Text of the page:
Huntington’s disease is the name of a genetic medical condition that affects a person’s nerve cells leading to the deterioration of their motor and cognitive abilities. While the disease was first observed and discussed in the medieval times, it did not receive its name until George Huntington’s paper on the condition clearly examining and describing its symptoms. Furthermore, despite the lack of any advanced instrumentation available today at the time his article was published in 1872, Hamilton was able to determine its genetic component by examining several different generations of the same family all exhibiting similar deterioration of their physical and mental abilities. Today, our understanding of this condition is far more substantial, and while there is still no cure for the disease, there are certain medical options available that help control and manage some of the disease’s symptoms.

Currently, there are many ways in which the Huntington’s disease can be detected. First of all, it is hereditary, and due to gene mutation. Furthermore, a child with just one parent exhibiting the mutation of this gene has a 50% of inheriting the disease, making Huntington’s disease one of the genetically dominant diseases. However, the symptoms experienced by affected individuals do differ, with the majority of them becoming more apparent in the patients between 35 and 45 years of age. Such symptoms may seem inconsequential at first and manifest themselves as slight forgetfulness or clumsiness, but may eventually become more severe. In the majority of patients affected with the disease, the physical symptoms do appear to be exhibited earlier than any mental or behavioral changes. As the physical symptoms worsen and become more severe and more frequent, the individual may become unable to continue working or taking care of themselves and may be in need of assistance from their family or professional home care specialists.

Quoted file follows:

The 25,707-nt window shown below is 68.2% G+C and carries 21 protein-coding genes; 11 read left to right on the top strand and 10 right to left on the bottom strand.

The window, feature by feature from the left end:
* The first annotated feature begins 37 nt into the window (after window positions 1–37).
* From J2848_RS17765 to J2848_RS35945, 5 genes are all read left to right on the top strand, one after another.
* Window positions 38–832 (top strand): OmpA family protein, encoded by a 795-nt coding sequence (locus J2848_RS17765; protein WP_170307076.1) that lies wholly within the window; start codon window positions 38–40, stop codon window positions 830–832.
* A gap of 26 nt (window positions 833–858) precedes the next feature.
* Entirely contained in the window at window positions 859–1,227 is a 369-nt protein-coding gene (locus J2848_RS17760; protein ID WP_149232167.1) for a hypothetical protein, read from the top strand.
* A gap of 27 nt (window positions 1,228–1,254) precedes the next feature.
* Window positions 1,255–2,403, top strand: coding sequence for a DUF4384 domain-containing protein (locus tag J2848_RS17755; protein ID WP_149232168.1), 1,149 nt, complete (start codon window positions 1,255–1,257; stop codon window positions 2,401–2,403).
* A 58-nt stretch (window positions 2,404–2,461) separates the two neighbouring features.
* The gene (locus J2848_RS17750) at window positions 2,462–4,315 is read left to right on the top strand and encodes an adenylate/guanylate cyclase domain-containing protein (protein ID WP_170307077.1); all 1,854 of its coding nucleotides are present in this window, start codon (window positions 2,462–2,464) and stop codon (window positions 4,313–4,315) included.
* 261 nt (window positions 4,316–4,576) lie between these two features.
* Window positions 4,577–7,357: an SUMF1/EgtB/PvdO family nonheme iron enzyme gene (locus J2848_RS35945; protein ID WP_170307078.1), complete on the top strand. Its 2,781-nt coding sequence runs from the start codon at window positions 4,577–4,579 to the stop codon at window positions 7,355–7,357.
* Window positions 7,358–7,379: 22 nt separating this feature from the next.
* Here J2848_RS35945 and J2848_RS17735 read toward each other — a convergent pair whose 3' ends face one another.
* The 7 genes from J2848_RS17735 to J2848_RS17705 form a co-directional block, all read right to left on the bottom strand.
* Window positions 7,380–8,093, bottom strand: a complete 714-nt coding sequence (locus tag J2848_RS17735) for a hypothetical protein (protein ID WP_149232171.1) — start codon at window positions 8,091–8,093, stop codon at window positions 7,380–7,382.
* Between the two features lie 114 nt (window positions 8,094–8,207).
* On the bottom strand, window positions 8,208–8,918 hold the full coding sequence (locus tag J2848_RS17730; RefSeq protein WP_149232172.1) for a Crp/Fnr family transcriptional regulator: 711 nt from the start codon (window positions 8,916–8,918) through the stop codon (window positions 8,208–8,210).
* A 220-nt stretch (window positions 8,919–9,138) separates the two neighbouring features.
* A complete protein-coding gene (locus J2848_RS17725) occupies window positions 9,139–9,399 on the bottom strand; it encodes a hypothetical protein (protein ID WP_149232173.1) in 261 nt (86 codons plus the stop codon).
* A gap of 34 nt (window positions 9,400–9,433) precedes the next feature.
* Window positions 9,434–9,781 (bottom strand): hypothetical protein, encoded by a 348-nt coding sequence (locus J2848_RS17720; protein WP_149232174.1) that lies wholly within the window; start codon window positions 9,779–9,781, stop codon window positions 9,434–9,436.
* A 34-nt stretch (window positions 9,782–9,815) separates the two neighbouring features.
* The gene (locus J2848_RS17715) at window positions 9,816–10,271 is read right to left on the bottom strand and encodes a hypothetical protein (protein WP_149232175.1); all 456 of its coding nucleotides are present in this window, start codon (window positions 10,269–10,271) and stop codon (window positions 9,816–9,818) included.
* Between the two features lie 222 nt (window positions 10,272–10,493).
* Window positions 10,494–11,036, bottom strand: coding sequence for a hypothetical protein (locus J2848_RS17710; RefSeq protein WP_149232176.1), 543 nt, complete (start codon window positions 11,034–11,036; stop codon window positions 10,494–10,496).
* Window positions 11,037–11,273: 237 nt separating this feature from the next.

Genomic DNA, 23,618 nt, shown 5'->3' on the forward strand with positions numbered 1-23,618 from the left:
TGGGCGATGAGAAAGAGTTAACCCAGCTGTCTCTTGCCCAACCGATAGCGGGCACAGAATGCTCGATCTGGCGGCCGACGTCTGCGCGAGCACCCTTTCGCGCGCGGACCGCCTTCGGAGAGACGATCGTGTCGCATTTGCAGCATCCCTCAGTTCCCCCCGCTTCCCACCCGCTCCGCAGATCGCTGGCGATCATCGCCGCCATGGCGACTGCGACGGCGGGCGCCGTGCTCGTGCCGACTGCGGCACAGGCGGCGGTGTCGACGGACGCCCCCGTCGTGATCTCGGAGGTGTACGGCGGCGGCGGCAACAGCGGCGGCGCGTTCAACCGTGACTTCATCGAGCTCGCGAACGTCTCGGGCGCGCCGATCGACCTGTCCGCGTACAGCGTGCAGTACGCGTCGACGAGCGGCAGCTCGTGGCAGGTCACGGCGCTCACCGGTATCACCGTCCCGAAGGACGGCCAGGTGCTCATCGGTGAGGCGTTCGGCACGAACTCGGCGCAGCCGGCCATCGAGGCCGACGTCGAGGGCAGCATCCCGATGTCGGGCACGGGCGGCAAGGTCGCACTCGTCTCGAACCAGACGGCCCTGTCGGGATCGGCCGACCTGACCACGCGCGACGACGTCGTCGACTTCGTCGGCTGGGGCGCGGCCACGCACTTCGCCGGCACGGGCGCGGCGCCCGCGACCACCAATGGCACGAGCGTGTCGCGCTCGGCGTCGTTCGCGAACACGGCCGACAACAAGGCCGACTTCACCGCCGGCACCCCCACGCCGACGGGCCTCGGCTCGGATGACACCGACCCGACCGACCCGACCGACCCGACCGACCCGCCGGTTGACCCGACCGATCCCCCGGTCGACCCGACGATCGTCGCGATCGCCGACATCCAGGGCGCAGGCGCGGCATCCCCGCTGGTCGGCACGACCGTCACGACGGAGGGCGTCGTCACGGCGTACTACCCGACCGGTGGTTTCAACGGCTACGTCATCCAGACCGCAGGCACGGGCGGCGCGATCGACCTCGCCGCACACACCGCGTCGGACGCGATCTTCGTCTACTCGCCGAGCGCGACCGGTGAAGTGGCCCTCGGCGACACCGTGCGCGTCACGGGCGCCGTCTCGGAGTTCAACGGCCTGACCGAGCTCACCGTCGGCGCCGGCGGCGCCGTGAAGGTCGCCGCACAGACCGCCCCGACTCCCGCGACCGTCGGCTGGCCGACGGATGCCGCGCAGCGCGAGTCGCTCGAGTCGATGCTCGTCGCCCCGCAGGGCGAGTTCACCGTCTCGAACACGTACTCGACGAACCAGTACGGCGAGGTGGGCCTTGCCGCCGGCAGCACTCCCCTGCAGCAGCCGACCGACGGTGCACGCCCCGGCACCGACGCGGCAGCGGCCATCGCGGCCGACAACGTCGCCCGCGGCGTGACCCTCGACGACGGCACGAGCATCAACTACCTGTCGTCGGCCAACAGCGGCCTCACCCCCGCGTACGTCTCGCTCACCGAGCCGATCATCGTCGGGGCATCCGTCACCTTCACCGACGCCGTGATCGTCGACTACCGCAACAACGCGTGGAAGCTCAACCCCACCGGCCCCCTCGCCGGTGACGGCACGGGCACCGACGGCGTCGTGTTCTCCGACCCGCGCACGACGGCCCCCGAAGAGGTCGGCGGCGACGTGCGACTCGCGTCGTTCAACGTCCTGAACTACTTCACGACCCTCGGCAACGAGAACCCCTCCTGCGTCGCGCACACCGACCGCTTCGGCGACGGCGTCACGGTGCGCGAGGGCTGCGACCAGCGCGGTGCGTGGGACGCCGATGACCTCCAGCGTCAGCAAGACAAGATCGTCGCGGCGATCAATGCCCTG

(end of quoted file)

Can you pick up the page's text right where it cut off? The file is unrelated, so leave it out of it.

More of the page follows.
While there is no cure for Huntington’s, there are some treatment options that help manage one’s physical and psychological symptoms. Certain medications that have shown success in treatment of symptoms of Parkinson’s have also been used to treat certain symptoms of Huntington’s. Furthermore, certain types of physical therapy have also shown some potential in preventing the deterioration of the affected individual’s motor skills. In the case of certain psychological symptoms, serotonin-based antidepressants and anti-anxiety benzodiazepine medications have been used to control the symptoms of depression and anxiety caused by being diagnosed with the Huntington’s disease.